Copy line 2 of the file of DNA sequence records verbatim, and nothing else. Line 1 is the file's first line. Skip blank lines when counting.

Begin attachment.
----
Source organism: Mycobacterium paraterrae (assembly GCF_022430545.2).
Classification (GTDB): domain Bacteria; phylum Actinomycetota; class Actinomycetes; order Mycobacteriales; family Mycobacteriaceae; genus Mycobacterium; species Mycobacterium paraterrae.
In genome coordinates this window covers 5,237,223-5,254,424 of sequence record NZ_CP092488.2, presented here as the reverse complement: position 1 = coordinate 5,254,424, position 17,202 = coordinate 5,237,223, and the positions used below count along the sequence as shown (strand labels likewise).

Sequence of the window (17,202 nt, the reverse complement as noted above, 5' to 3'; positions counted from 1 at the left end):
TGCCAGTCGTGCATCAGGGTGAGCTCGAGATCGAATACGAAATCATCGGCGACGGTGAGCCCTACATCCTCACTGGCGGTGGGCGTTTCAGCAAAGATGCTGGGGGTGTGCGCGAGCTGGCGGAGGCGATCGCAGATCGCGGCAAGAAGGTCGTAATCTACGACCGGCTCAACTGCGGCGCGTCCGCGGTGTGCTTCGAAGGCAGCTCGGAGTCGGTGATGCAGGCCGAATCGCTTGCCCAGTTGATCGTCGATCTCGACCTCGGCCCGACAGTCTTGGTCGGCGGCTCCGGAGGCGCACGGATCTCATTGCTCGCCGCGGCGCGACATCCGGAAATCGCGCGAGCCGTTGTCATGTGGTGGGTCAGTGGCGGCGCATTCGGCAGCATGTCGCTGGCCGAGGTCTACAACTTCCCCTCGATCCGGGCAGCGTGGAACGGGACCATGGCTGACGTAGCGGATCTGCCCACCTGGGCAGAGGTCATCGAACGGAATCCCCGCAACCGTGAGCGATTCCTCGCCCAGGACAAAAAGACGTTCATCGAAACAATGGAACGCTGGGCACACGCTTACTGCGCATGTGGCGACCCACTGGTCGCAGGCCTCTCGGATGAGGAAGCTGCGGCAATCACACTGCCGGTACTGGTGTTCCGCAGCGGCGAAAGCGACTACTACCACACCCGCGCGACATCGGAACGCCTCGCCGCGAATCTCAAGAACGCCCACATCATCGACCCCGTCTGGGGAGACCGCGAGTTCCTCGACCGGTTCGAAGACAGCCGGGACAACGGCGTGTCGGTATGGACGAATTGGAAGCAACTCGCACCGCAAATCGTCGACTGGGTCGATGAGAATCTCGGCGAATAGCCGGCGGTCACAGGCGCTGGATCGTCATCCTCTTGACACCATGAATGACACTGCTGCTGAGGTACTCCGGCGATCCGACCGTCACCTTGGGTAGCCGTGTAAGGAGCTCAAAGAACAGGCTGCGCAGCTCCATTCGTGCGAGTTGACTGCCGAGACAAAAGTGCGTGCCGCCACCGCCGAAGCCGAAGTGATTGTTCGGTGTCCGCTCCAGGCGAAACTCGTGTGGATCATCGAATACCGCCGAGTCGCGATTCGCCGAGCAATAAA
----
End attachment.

Classification (GTDB): domain Bacteria; phylum Actinomycetota; class Actinomycetes; order Mycobacteriales; family Mycobacteriaceae; genus Mycobacterium; species Mycobacterium paraterrae.